Fortescue in talks on whether to continue discount ore sales
Fortescue Metals Group, Australia's third-largest iron or miner, says it is in talks over whether to continue to sell ore to mainland steel mills at discounted prices.
Fortescue agreed in August to sell ore to China at 3 per cent below the price agreed between mining companies and Japanese steel mills, in return for up to US$6 billion in funding from Chinese institutions.
However, the deal fell apart after Fortescue was unable to agree terms on the funding, leaving the discounted pricing in doubt. 'We are still in discussions over how to price the rest in the final quarter,' executive director Graeme Rowley told Reuters yesterday.
Fortescue sold about 10 million tonnes of ore to the mainland last month at discounted prices but is not obliged to continue. The deal was done following the collapse of the annual iron ore negotiations between the China Iron and Steel Association, which was leading the talks on behalf of mainland steel mills, and Rio Tinto on behalf of the miners.
China had demanded a greater say in setting iron ore prices and had been asking for a 40 per cent reduction in last year's prices. Rio refused to offer more than the 33 per cent reduction agreed with Japan, South Korea and Taiwan.
As a result, there was no agreement and the lack of a benchmark price has resulted in a chaotic market for iron ore in China this year. About 60 per cent of iron sales were done at spot market prices, which at one point were 80 per cent higher than the contract price offered to Chinese negotiators.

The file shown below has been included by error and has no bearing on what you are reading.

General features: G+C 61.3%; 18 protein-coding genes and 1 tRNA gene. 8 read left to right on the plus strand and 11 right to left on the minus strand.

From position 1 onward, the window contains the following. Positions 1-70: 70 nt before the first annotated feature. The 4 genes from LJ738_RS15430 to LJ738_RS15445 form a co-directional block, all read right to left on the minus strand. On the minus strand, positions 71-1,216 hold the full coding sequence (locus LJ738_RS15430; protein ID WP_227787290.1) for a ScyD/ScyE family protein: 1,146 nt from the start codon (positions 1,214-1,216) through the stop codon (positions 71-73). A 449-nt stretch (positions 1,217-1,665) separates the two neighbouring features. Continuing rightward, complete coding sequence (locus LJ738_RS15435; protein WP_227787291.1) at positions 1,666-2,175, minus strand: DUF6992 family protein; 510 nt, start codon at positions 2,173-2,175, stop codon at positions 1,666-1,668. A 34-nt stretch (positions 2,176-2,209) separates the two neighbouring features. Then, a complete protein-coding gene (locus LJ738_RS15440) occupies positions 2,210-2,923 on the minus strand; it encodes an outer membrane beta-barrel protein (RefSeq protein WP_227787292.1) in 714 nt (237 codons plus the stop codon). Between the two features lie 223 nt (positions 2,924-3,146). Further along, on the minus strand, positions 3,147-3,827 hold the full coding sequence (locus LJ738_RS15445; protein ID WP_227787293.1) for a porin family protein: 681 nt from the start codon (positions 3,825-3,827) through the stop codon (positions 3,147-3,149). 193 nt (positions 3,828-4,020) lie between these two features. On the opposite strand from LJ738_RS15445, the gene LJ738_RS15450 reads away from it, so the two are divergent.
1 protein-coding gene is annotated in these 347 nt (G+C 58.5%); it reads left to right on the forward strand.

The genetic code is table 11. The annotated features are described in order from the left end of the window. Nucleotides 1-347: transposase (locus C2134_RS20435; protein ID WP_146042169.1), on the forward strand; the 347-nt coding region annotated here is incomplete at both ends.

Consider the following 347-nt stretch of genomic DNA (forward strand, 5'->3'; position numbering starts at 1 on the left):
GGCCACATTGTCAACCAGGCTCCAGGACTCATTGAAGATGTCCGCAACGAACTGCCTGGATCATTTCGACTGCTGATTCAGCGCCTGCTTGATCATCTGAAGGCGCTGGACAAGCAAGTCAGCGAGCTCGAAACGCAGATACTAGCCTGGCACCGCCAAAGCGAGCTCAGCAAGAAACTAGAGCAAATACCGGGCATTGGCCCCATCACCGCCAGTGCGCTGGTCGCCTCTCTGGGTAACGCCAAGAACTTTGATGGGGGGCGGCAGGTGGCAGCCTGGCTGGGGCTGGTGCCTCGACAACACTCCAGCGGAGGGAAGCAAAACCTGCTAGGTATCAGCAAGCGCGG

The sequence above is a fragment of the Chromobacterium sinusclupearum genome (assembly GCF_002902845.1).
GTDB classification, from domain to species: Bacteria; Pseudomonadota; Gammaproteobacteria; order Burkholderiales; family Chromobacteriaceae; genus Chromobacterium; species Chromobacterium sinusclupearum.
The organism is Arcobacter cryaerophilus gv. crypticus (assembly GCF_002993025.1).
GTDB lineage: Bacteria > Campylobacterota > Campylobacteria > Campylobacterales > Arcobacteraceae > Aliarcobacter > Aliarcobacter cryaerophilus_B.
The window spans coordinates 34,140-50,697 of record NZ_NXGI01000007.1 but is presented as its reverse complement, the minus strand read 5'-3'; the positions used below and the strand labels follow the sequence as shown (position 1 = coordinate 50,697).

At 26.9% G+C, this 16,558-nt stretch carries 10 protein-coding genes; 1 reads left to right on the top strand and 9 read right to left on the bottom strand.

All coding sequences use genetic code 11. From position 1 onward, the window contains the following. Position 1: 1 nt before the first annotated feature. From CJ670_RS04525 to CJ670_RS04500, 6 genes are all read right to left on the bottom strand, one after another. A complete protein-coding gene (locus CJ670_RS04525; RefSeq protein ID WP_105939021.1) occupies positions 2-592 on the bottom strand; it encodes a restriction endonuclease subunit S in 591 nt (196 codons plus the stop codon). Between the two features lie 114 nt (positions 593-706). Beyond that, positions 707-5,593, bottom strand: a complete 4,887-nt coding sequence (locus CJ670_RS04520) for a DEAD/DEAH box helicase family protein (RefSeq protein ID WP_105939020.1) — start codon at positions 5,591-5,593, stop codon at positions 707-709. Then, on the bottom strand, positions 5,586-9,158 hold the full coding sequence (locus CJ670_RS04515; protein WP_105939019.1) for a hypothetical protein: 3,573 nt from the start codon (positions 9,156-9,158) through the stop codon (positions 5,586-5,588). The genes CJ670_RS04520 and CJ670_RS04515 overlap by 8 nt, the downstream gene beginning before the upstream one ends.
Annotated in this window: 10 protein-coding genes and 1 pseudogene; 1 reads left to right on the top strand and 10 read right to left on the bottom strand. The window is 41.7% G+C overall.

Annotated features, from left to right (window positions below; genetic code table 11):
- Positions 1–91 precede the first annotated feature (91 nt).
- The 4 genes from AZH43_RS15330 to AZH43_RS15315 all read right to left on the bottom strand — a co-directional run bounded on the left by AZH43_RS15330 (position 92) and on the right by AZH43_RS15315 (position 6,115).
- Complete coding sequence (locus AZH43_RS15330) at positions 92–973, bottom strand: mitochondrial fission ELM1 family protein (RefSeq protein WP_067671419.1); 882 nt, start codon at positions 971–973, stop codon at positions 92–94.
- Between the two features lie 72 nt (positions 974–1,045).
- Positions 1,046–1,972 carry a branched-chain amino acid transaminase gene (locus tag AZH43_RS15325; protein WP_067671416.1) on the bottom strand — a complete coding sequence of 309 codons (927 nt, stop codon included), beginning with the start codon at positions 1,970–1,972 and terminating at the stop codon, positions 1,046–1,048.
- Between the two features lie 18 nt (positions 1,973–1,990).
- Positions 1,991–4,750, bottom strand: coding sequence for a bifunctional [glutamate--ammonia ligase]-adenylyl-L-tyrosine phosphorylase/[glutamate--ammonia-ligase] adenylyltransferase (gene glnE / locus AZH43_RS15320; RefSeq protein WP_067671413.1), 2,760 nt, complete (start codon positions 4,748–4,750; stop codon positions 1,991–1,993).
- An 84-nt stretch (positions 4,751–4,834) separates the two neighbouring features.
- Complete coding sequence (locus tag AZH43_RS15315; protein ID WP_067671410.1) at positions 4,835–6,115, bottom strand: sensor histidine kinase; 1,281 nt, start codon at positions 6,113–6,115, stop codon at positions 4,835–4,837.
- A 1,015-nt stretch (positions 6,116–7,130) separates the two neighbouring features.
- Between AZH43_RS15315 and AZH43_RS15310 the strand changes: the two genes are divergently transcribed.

The collapse of the mainland funding deal forced Fortescue to change its expansion programme for its Pilbara mining resources. Instead, it will try to finance a more than doubling of its West Australian iron ore capacity largely from existing cash and future cash flow.
To do so, Andrew Forrest, one of Australia's richest men, has abandoned a US$220 million plant upgrade at his existing Cloudbreak operations in the Pilbara region for a US$360 million first-stage rail, mine and plant at the nearby Christmas Creek deposit.
This aims to take production from about 39 million tonnes now to 55 million tonnes in mid-2011 and 95 million tonnes by 2012.
Fortescue sells all its ore to the mainland but has held talks with both Japanese and Korean steel mills and hopes to sell five million tonnes to both markets next year.
It might also consider blending its lumpy ore with the fine ores produced by Brazilian miners such as Vale to achieve a more marketable blend, which would offer steelmakers a more cost-effective product, Rowley said. 'There may be some options down the road about blending our ore with theirs.'
Iron ore imports by China jumped 30 per cent to a record last month as traders and mills replenished depleted inventories. Imports reached 64.6 million tonnes, according to the customs office.